Reviewed by Harriet
I had not heard of Ariana Franklin until a few months ago, when I was given her Mistress of the Art of Death as an early birthday present. Seeing that it was a crime novel set in the early middle ages, I wondered if I’d enjoy it – I’ve not been drawn to fiction set in this era before. I needn’t have worried, though. Franklin manages to make the period come alive in the most remarkable way – no ‘forsooths’ or ‘gadzooks’, or whatever they said in those far off days, just perfectly recognisable people going about their business as people have always done, but wonderfully combined with obviously spot-on historical accuracy. So I was greedy for more Franklin, and when I saw that Winter Siege was coming out, I was happy to have a review copy.
Of course I had discovered by then that Ariana Franklin was the pen name of the journalist Diana Norman, wife of the well-known film critic Barry, and I knew that this, her final book, was left incomplete at the time of her death. Her journalist daughter Samantha Norman took on the task of finishing the novel. Just to clarify, this is not another book in the four-volume series that started with Mistress of the Art of Death. It is a standalone novel, and not even strictly speaking a crime novel, though a crime is committed at the start and its effects resonate throughout the story.
Winter Siege is set in 1141, less than a hundred years after the Norman conquest of England. The country is at war again. After the death of King Henry I, the crown has passed to his nephew Stephen instead of the king’s own choice, his daughter Matilda. Matilda, who has been living in Normandy, has brought an army over to overthrow Stephen and gain what she believes is rightfully hers. The war has forced many to take sides, and many castles to be besieged. One such is the Castle of Kenniford, in Oxfordshire, whose sparky young chatelaine Maud has recently been forced into a marriage with an elderly and drunken husband. When Matilda and her retinue arrive at the castle and ask for protection, Maud has to agree, but this means greatly increasing the number of armed men who will defend the place against Stephen’s powerful army.
Meanwhile, in the Cambridgeshire Fens, a young girl is raped, brutally attacked and left for dead. She is found by the aging mercenary Gwilherm de Vannes, who rescues and cares for her, something very necessary as in addition to her physical damage she has completely lost her memory. Reluctant at first, Gwil soon becomes her surrogate father and mentor. Given the dangers of the wandering life they must lead, he dresses her as a boy, calls her Penda, and trains her in his own craft of archery. By the time they are taken on to help defend Kenniford, Penda has become a highly skilled archer, and the two of them play a large part in the defence of the castle.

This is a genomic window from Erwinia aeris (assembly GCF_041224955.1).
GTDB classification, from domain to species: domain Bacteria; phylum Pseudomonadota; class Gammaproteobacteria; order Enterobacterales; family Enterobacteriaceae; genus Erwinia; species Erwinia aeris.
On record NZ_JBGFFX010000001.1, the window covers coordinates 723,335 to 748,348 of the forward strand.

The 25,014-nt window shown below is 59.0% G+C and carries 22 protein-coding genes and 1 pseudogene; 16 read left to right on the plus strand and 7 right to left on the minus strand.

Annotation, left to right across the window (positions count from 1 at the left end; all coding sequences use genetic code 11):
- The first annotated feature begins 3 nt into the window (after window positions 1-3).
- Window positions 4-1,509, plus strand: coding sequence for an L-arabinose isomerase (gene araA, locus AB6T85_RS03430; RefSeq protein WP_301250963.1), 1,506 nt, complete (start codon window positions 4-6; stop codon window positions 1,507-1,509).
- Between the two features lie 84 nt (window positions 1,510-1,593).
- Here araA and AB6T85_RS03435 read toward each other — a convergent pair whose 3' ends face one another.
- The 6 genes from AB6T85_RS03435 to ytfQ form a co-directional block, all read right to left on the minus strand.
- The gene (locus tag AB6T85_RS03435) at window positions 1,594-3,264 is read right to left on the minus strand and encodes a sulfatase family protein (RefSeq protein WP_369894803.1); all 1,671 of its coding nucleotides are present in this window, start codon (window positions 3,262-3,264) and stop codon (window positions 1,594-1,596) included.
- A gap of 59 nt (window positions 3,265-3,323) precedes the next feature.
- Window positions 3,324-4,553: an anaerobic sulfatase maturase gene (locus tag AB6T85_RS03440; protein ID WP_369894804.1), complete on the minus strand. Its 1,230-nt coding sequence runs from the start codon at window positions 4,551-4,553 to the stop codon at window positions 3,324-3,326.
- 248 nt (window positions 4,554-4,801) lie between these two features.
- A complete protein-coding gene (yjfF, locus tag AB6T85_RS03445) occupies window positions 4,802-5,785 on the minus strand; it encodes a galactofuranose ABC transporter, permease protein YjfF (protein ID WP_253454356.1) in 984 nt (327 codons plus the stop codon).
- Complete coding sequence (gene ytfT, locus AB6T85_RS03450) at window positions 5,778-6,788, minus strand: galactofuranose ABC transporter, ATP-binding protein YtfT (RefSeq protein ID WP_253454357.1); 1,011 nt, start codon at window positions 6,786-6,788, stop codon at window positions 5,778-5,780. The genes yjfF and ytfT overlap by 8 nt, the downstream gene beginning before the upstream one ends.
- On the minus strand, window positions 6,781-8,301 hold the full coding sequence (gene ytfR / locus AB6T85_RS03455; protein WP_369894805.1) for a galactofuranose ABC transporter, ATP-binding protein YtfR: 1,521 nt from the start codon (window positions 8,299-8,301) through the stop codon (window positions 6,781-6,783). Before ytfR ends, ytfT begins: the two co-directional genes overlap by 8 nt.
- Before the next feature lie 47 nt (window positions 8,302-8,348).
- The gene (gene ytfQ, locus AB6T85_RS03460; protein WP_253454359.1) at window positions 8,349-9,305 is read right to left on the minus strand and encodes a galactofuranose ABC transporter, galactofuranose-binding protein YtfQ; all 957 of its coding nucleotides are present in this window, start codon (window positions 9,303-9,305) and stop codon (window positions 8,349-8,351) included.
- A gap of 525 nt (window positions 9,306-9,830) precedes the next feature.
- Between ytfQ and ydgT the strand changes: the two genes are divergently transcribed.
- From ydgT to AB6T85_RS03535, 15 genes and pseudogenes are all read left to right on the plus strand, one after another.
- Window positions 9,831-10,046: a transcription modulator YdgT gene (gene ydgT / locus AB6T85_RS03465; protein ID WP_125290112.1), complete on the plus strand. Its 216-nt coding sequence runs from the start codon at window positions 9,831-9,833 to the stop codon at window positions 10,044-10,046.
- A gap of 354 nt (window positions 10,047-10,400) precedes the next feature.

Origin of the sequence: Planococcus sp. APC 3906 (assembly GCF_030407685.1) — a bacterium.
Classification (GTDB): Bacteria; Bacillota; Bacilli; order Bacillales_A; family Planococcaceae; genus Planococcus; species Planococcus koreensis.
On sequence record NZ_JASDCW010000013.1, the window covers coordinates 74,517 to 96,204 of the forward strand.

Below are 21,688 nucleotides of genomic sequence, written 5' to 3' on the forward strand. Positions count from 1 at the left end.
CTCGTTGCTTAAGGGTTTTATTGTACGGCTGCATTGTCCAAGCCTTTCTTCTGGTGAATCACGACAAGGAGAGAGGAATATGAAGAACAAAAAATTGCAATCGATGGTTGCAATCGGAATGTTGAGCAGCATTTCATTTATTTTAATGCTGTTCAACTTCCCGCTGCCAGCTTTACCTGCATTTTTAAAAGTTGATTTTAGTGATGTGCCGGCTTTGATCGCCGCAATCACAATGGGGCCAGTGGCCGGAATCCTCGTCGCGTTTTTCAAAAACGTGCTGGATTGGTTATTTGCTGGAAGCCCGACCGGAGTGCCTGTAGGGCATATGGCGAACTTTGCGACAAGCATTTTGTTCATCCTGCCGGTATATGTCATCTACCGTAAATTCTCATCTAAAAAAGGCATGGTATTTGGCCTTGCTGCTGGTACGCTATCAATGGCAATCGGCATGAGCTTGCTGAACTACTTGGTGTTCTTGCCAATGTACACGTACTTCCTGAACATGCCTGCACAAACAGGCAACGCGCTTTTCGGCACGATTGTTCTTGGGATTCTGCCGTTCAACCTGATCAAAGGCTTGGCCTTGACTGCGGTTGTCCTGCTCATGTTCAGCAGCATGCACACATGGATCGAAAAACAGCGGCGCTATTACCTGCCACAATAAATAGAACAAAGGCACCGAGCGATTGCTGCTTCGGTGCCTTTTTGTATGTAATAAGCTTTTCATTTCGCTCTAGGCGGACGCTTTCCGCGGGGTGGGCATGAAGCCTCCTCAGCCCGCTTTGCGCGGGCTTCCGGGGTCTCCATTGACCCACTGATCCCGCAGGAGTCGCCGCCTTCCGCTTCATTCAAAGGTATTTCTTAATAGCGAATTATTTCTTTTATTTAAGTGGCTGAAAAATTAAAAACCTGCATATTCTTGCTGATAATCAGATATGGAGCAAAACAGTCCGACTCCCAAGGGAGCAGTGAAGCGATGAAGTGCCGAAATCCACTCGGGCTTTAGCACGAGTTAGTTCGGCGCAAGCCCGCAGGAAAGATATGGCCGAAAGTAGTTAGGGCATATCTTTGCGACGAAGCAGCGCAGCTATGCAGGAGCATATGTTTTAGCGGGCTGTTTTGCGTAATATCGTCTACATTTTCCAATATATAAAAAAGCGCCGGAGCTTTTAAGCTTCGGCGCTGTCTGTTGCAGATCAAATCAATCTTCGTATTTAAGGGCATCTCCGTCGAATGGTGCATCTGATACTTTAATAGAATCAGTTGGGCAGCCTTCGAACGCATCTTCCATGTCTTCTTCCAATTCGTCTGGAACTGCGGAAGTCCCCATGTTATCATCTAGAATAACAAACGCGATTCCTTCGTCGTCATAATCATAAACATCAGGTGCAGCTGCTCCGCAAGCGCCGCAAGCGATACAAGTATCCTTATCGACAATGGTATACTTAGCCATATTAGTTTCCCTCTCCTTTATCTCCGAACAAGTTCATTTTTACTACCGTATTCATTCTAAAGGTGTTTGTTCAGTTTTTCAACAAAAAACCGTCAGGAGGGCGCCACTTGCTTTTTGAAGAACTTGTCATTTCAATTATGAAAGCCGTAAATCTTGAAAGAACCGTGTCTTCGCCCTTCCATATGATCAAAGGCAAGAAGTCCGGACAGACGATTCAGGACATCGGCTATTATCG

This is more than an exciting adventure story, though. Throughout the novel, Gwil is not only trying to protect Penda from the possible effects of recovering her memory, but he is also aware very early on of the identity of her attacker, a murdering psychopath who also happens to hold a very high position in the church. Together with Kenniford’s resident priest, he has to make some difficult decisions to protect his ward from the possibility of another, fatal, attack. Maud, meanwhile is fending off the advances of her disgusting husband and slowly falling in love with an attractive Frenchman who is part of Matilda’s Norman army. Then there’s Matilda, imperious and beautiful, who demands absolute loyalty from Maud and her retinue, and angry, powerful Stephen outside the castle walls with his large and powerful army.
Once again, as in Franklin’s earlier novels, the period is evoked with wonderful clarity. The bleakness of the fen landscape – he saw flatness, just flatness, extending into mist, and reed, marsh, black water – in which Gwil and Penda must survive a long period of snow and bitter cold contrasts vividly with the luxuries of the castle, Maud’s glorious clothes, and the huge elaborate meals that are produced every day to feed to hoards of people who are helping with the defence or simply, in the case of the villagers, taking shelter from the battering and fast advancing army outside the castle walls. There’s no sentimentality here – life is dangerous, grim and bleak, but there’s also love and compassion, and a happy, or at least satisfactory ending for most of the protagonists.
Winter Siege is being marketed as an adult novel, but to me it seemed as if it would be perfect for a YA readership. I must admit I didn’t enjoy it quite as much as Franklin’s crime series, but that’s probably a reflection of my taste for the genre rather than a reflection on the quality of the novel. It’s excellent stuff, and I learned a great deal about history both political and social as well as just enjoying the plot.
Harriet Devine is one of the editors of Shiny New Books, and is quite glad she doesn’t live in 1141.
Ariana Franklin and Samantha Norman, Winter Siege (Bantam Press, London: 2014). 978-0593070611, 368 pp., hardback.
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